Cryptocurrencies have surprised many people over the last year or so, through the massive price-explosion many of them have gone through. Bitcoin is obviously the foremost exponent of the crypto industry and its price evolution has been the most spectacular thus far. Volatility has always been a sort of natural accessory of the cryptocurrency markets, and it, coupled with the unprecedented gains registered by the market as a whole, has turned cryptocurrencies into extremely attractive potential investment vehicles. More and more people are interested in purchasing cryptos as an investment and more and more people are worked up about trading various crypto-based financial products. The hype is understandable: while other asset classes yield absolute maximums around the 30% mark per year, with bitcoin and its ilk, we’re talking about growth in the neighborhood of 1,000%. Above and beyond the cries of “bubble” it elicited, this ridiculous accrual of value has caught the attention of hedge fund and mutual fund managers, who now see in cryptos a very attractive way of expanding their investment portfolios.

Cryptocurrency Trading Brokers

Here are a few trusted brokers that offer trading in bitcoins and other major cryptocurrencies such as Ethereum and Litecoin:

Broker Features Regulator Platform Payment Methods Next Steps
FXTM Image

FXTM

Founded: 2012
Pros:

High leverage
PAMM accounts
Tight spreads

Cons:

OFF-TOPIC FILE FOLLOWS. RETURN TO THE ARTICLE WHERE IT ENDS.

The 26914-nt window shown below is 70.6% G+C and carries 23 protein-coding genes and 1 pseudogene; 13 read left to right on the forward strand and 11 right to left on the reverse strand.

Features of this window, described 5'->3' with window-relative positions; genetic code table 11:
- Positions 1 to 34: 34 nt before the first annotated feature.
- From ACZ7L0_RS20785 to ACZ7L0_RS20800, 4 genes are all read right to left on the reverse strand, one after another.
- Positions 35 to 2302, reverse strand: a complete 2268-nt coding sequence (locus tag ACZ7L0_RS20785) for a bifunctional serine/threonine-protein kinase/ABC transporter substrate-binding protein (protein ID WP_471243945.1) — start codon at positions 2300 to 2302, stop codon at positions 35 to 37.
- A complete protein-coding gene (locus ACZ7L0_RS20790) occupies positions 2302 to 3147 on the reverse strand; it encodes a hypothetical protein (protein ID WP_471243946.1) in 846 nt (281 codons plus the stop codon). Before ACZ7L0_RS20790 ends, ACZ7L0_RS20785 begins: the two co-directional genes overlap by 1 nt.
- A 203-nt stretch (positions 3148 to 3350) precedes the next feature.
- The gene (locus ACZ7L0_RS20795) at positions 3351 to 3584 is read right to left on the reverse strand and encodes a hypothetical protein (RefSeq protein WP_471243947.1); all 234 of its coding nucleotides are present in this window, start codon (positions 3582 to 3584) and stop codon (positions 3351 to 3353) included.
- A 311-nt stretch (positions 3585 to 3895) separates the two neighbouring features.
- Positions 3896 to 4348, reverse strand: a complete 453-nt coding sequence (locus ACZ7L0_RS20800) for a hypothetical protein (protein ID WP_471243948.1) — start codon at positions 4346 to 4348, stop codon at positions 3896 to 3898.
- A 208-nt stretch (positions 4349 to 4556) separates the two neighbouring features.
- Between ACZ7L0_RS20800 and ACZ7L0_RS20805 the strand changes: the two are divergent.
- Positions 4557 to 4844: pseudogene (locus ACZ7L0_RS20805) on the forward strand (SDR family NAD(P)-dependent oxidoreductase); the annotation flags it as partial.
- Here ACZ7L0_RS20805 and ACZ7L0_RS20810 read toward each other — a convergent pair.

Does not accept US traders

CySEC Metatrader 4 & Metatrader 5 Visa, MasterCard, Maestro, China Union, Neteller, Skrill, Webmoney, Alfa-Click, Dotpay, Yandex Money, Payza, QIWI, Wire transfers
eToro Image

eToro

Founded: 2006
Pros:

Social trading network
CopyTrader

Cons:

Does not accept US traders

FCA, CySEC eToro Visa, MasterCard, Diners Club, AMEX, Paypal, Neteller, Skrill, Worldpay, Giropay, Yandex Money, Wirecard
Plus500 Image

Plus500

Founded: 2008
Pros:

Wide variety of trading instruments
Easy to use platform

Cons:

Does not accept US customers

Plus500UK: FCA; Plus500CY: CySEC; Plus500AU: ASIC Plus500 Visa, MasterCard, Maestro, Diners Club, Skrill, Paypal, Wire transfer
HotForex Image

HotForex

Founded: 2008
Pros:

Tight spreads
High leverage
High financial security

Cons:

Does not accept US traders

FSC & CySEC Metatrader 4 Visa, MasterCard, Wire Transfers, Skrill, Cashu, Neteller, Webmoney, Ukash
FXGiants Image

FXGiants

Founded: 2015
Pros:

- Well regulated.
- FXGiants has a proprietary interface to
make its account funding process easier, fast and secure.
- Managed accounts.

Cons:
ASIC, CySEC, FCA MetaTrader Bank wire transfers, Visa or MasterCard credit cards, Fasapay, Neteller, EcommPay, Safecharge, Skrill, DotPay and China Union
24option Image

24option

Founded: 2009
Pros:

Wide selection of asset classes
Trading incentives
Effective platform

Cons:

Does not accept US traders

CySEC 24option MasterCard, Visa, Diners Club, Discover, Wire-Transfer, Skrill
Libertex Image

Libertex

Founded: 1997
Pros:

CySEC regulated
Well Established
Own Platform

Cons:

Only live chat support

CySEC Libertex Visa, MasterCard, Bank Wire, SEPA
City Index Image

City Index

Founded: 1983
Pros:

FCA Regulated
Well Established